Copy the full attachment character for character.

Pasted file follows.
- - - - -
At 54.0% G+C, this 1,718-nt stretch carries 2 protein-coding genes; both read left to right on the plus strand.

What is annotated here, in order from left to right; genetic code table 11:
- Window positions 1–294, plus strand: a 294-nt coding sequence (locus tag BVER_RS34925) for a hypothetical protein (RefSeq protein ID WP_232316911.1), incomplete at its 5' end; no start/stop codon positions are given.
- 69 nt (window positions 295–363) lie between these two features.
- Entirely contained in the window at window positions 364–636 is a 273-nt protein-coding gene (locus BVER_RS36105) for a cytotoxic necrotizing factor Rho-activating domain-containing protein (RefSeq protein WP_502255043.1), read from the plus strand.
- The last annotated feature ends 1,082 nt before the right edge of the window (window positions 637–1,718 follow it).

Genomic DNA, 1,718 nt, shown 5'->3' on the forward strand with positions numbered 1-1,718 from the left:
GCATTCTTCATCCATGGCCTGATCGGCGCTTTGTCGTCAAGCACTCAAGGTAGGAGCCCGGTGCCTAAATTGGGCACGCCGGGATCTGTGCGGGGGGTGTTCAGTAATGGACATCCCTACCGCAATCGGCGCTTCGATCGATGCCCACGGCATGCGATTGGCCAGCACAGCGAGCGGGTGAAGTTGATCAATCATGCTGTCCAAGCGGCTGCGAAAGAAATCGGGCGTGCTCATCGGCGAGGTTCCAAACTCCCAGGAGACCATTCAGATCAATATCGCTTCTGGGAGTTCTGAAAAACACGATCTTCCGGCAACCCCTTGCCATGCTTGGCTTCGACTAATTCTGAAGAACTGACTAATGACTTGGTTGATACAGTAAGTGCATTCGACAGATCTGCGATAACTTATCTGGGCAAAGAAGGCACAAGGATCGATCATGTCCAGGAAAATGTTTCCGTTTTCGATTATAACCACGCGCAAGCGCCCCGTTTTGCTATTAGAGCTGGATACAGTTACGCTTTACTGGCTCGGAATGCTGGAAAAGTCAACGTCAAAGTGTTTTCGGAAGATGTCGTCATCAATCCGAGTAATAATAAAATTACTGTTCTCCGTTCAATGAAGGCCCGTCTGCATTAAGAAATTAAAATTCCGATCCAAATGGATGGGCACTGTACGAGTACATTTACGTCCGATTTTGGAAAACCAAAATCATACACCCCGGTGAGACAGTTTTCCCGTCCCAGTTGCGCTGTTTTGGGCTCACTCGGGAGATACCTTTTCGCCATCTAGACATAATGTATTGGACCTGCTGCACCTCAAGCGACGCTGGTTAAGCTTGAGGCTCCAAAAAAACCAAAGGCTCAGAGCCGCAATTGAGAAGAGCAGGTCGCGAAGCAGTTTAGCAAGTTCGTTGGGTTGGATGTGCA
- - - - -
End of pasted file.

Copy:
At 54.0% G+C, this 1,718-nt stretch carries 2 protein-coding genes; both read left to right on the plus strand.

What is annotated here, in order from left to right; genetic code table 11:
- Window positions 1–294, plus strand: a 294-nt coding sequence (locus tag BVER_RS34925) for a hypothetical protein (RefSeq protein ID WP_232316911.1), incomplete at its 5' end; no start/stop codon positions are given.
- 69 nt (window positions 295–363) lie between these two features.
- Entirely contained in the window at window positions 364–636 is a 273-nt protein-coding gene (locus BVER_RS36105) for a cytotoxic necrotizing factor Rho-activating domain-containing protein (RefSeq protein WP_502255043.1), read from the plus strand.
- The last annotated feature ends 1,082 nt before the right edge of the window (window positions 637–1,718 follow it).

Genomic DNA, 1,718 nt, shown 5'->3' on the forward strand with positions numbered 1-1,718 from the left:
GCATTCTTCATCCATGGCCTGATCGGCGCTTTGTCGTCAAGCACTCAAGGTAGGAGCCCGGTGCCTAAATTGGGCACGCCGGGATCTGTGCGGGGGGTGTTCAGTAATGGACATCCCTACCGCAATCGGCGCTTCGATCGATGCCCACGGCATGCGATTGGCCAGCACAGCGAGCGGGTGAAGTTGATCAATCATGCTGTCCAAGCGGCTGCGAAAGAAATCGGGCGTGCTCATCGGCGAGGTTCCAAACTCCCAGGAGACCATTCAGATCAATATCGCTTCTGGGAGTTCTGAAAAACACGATCTTCCGGCAACCCCTTGCCATGCTTGGCTTCGACTAATTCTGAAGAACTGACTAATGACTTGGTTGATACAGTAAGTGCATTCGACAGATCTGCGATAACTTATCTGGGCAAAGAAGGCACAAGGATCGATCATGTCCAGGAAAATGTTTCCGTTTTCGATTATAACCACGCGCAAGCGCCCCGTTTTGCTATTAGAGCTGGATACAGTTACGCTTTACTGGCTCGGAATGCTGGAAAAGTCAACGTCAAAGTGTTTTCGGAAGATGTCGTCATCAATCCGAGTAATAATAAAATTACTGTTCTCCGTTCAATGAAGGCCCGTCTGCATTAAGAAATTAAAATTCCGATCCAAATGGATGGGCACTGTACGAGTACATTTACGTCCGATTTTGGAAAACCAAAATCATACACCCCGGTGAGACAGTTTTCCCGTCCCAGTTGCGCTGTTTTGGGCTCACTCGGGAGATACCTTTTCGCCATCTAGACATAATGTATTGGACCTGCTGCACCTCAAGCGACGCTGGTTAAGCTTGAGGCTCCAAAAAAACCAAAGGCTCAGAGCCGCAATTGAGAAGAGCAGGTCGCGAAGCAGTTTAGCAAGTTCGTTGGGTTGGATGTGCA